Cause and effect can be complicated. It is important to be clear about what is a cause and what is an effect.
Often there are clear signal words like cause, effect, resulting in, due to, and so on. So it's easier to understand what is the starting point (the cause) and what is the end point (the result or effect).
But what we are concerned with in these texts is relationships or links between events. Not all relationships are causal; they may be just coincidental (they happened at a similar time or place so we look for a causal link, but it may be just chance that they happened in the same time or place). And sometimes there may be a causal connection but it may work only some of the time because of other complicating factors. In this case it's wise to be cautious and use some hedging language (tends to, may, usually, perhaps, etc.) to indicate our doubt about the precise relationship.
If you are writing about research you will be familiar with ideas of correlation and causation; they are not the same, and correlation does not always indicate causation. The last paragraph in Kay Roberts-Thomson's text (which you should read - click on the link in the introduction) cautions against this.
Students are often asked to write cause and effect texts to demonstrate their ability to use this form of text organisation. But few real texts are based purely on this form. Often, texts are more concerned with mainly causes or mainly effects (depending on the purpose of the text) rather than a mixture of both.
If you are a student of English you need to be careful because some of the cause and effect words are used in ways which a learner may find confusing.
'Cause' is a noun and a verb: a cause (n) is the reason something happens; to cause (v) means to make something happen.
'Effect' is also a noun and a verb: an effect (n) is the result of an action; to effect (v) means to cause (!!!), as in "effect a U-turn", "effect an escape".
'Affect' is a noun and a verb but for our purposes we need only consider the verb, which means to have an influence on or cause something to change.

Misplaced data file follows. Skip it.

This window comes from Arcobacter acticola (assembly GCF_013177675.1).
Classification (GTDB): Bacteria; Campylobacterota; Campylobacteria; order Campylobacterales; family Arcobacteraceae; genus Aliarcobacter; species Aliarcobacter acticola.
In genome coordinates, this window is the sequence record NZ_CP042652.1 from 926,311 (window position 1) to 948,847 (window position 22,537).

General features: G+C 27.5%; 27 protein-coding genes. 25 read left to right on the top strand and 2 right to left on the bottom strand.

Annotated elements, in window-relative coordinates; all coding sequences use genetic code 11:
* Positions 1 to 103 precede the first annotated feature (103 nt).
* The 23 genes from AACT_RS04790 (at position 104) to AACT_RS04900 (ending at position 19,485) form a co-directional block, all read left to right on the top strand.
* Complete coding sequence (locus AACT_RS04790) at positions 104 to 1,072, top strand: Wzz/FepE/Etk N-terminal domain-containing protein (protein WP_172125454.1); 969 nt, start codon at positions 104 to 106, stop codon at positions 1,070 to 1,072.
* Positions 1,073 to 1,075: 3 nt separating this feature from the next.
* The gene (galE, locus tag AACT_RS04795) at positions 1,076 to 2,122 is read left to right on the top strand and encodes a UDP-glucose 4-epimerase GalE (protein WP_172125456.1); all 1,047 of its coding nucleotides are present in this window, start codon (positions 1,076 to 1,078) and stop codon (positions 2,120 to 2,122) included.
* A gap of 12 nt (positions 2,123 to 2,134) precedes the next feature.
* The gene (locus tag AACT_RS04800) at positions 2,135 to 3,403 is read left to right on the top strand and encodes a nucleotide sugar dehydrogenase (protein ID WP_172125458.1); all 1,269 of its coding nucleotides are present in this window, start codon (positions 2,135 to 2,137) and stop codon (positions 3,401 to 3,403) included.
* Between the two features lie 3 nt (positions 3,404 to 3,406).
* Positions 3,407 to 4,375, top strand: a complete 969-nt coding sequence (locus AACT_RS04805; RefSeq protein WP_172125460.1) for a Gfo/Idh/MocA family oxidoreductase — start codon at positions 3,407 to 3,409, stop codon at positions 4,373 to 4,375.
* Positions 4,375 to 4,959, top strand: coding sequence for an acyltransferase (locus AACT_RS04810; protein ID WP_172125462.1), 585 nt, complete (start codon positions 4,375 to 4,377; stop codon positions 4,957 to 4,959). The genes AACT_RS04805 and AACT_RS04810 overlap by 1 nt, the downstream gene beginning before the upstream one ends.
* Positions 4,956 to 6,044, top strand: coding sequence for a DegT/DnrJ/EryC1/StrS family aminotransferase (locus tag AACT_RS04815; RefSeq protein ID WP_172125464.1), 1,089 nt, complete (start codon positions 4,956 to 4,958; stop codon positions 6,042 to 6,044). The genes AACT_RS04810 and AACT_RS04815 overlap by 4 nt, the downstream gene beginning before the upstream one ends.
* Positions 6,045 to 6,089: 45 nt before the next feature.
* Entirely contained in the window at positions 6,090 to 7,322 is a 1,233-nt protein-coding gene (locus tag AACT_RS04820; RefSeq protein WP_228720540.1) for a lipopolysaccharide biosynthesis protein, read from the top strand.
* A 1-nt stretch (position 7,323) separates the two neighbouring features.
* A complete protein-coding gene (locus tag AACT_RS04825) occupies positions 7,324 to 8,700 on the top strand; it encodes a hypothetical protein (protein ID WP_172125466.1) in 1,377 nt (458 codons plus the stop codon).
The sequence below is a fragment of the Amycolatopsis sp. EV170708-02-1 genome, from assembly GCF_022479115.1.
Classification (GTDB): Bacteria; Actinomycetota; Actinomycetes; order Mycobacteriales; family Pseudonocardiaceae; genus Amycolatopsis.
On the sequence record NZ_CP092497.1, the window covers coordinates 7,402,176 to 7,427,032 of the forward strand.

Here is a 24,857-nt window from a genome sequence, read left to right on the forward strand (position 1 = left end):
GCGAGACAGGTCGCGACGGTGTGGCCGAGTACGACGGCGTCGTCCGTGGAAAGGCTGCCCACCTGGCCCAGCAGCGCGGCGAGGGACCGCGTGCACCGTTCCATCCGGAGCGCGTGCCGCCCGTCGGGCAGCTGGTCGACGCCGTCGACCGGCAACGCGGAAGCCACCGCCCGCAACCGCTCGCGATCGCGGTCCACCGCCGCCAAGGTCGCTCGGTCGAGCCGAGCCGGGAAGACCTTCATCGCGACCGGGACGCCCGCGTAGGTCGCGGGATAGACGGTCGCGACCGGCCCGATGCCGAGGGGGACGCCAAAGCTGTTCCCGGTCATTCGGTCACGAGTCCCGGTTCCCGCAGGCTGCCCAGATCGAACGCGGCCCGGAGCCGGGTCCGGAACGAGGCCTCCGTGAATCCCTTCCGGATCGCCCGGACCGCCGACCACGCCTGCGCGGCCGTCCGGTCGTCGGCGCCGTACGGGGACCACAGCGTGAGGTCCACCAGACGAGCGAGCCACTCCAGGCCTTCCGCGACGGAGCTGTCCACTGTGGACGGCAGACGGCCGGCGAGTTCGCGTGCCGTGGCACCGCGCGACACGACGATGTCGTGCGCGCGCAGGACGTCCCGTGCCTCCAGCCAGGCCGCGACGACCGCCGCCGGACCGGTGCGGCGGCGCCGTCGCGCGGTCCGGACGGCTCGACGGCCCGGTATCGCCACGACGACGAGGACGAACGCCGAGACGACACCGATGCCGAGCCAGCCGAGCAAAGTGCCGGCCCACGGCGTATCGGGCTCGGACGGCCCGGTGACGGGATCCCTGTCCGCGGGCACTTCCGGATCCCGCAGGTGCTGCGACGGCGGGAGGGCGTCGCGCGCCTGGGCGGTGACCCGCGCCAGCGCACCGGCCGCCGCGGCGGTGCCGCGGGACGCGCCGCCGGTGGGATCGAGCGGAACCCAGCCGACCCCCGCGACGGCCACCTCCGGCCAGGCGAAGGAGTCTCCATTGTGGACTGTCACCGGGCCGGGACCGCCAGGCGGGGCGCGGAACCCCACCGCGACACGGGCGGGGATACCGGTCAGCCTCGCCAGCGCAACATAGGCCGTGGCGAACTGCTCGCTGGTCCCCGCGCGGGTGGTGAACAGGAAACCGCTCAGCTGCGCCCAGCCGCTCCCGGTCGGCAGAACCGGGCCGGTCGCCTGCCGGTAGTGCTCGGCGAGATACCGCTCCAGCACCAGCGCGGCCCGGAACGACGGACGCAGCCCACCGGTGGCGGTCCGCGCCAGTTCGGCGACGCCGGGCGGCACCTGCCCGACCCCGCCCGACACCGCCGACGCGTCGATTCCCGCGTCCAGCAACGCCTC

It is advisable to avoid using 'effect' as a verb; use 'affect' instead until you are thoroughly familiar with their use.
The best way to understand these terms is to read widely and note their use in context.
This section has a title (Periodontal Disease) so we know what the topic is. We can expect to find the causes and effects of this disease here.
These four sentences describe a chain of cause and effect. The first two sentences tell us what causes periodontal disease (bacterial infection and other factors ....), and what the effects or results are (inflammation of the tissues surrounding the tooth ...).
The next two sentences describe what peridontal disease causes (loss of bone....) and what are the consequent effects (tooth becoming loose and possibly lost).
So the chain is: bacterial disease - inflammation of tissues surrounding the tooth .... = periodontal disease - loss of bone that supports the tooth - tooth becomes loose - tooth can be lost.
Again, the word can is important. It tells us that this chain of events is not inevitable. It can be stopped (probably with the correct treatment).
There are many ways of indicating a cause - effect relationship. There are three in these three sentences: "have an impact on", "can affect", and "cause". In the first sentence impact is qualified by "significant" and "negative". So we know right from the first sentence that we are dealing with a serious issue.
Cause and effect texts are all about the relationship or link between the two so we often find these words in these texts. The relationship is not always direct and invariable, as the find sentence points out. In this case it depends on the "medical condition under investigation". But the writer claims that there is a strong causal link "between periodontal disease and diabetes". It's the last comment in this section so it leads smoothly into the next.
The verb "affect" is often used to signal a cause - effect connection. So we know right from the start, in the title, that this is the type of text we are reading. "is .... affected by" is the passive voice. So the question is, how much does oral (dental) health affect (influence) our health in general? This is the question the text addresses.